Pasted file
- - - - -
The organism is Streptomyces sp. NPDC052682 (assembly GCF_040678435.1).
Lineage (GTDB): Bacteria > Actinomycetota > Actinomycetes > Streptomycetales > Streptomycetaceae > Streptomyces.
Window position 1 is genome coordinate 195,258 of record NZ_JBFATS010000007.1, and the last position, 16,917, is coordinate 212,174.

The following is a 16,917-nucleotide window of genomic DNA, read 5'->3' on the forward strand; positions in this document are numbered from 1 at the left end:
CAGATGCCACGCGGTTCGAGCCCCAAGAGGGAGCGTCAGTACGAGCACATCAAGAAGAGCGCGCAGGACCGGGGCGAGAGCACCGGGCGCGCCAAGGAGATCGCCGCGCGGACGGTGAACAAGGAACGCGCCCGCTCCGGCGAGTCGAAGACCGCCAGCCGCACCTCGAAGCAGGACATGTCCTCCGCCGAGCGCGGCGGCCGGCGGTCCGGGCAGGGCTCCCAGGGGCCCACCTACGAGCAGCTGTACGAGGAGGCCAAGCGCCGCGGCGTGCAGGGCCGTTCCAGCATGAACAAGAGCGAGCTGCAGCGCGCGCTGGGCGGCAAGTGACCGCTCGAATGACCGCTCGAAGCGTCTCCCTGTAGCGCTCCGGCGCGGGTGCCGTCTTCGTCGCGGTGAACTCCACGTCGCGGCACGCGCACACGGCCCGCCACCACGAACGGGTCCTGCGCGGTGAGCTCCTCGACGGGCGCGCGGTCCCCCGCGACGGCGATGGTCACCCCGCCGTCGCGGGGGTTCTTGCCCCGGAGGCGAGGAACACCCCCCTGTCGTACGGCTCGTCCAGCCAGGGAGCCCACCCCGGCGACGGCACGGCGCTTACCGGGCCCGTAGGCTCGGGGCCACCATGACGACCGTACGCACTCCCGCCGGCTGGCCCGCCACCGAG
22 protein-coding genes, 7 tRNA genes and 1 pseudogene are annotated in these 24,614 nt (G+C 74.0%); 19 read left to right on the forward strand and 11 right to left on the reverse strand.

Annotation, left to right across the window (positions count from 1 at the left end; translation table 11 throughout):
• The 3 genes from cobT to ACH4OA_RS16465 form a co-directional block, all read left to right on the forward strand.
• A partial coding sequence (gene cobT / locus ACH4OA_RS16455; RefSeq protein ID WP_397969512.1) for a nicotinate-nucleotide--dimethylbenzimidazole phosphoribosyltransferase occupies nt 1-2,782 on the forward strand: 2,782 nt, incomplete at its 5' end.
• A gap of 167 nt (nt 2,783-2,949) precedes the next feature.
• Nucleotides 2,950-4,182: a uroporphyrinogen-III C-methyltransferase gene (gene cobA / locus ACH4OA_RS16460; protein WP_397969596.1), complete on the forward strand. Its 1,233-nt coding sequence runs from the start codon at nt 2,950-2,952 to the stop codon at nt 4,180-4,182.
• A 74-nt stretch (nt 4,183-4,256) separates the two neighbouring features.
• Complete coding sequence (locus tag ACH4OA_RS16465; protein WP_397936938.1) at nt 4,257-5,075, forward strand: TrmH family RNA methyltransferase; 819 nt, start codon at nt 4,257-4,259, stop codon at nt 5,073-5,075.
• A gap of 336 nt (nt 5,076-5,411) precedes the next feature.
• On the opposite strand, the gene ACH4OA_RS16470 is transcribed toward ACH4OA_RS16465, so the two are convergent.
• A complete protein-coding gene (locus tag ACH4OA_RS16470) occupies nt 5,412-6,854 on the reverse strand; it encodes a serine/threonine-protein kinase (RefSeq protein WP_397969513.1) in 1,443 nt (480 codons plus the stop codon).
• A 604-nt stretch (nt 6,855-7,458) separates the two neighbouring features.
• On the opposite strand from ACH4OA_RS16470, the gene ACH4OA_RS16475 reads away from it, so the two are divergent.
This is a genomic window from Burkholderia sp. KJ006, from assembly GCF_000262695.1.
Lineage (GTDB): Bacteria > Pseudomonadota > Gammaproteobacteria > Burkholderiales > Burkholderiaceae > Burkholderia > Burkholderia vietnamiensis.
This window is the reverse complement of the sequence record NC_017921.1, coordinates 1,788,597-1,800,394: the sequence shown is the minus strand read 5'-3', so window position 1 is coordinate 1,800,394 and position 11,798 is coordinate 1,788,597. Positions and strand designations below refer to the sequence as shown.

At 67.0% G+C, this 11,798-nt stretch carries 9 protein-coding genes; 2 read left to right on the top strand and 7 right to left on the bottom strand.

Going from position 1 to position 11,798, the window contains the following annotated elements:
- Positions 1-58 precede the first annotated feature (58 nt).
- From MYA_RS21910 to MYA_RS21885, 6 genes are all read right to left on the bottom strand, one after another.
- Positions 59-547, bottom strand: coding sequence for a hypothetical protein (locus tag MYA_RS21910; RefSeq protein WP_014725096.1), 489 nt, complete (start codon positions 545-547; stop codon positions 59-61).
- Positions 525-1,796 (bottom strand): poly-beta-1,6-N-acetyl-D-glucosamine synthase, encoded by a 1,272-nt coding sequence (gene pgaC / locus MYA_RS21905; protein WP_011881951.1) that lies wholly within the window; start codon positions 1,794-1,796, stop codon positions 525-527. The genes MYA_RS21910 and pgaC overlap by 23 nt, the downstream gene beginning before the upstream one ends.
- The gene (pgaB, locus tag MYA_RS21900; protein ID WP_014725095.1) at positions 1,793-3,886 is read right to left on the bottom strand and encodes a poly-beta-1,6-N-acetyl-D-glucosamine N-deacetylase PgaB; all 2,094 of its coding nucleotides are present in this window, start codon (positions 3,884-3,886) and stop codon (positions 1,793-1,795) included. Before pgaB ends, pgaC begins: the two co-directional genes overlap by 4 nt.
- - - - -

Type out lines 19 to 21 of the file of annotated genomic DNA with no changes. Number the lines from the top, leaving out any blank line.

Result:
This is a genomic window from Burkholderia sp. KJ006, from assembly GCF_000262695.1.
Lineage (GTDB): Bacteria > Pseudomonadota > Gammaproteobacteria > Burkholderiales > Burkholderiaceae > Burkholderia > Burkholderia vietnamiensis.
This window is the reverse complement of the sequence record NC_017921.1, coordinates 1,788,597-1,800,394: the sequence shown is the minus strand read 5'-3', so window position 1 is coordinate 1,800,394 and position 11,798 is coordinate 1,788,597. Positions and strand designations below refer to the sequence as shown.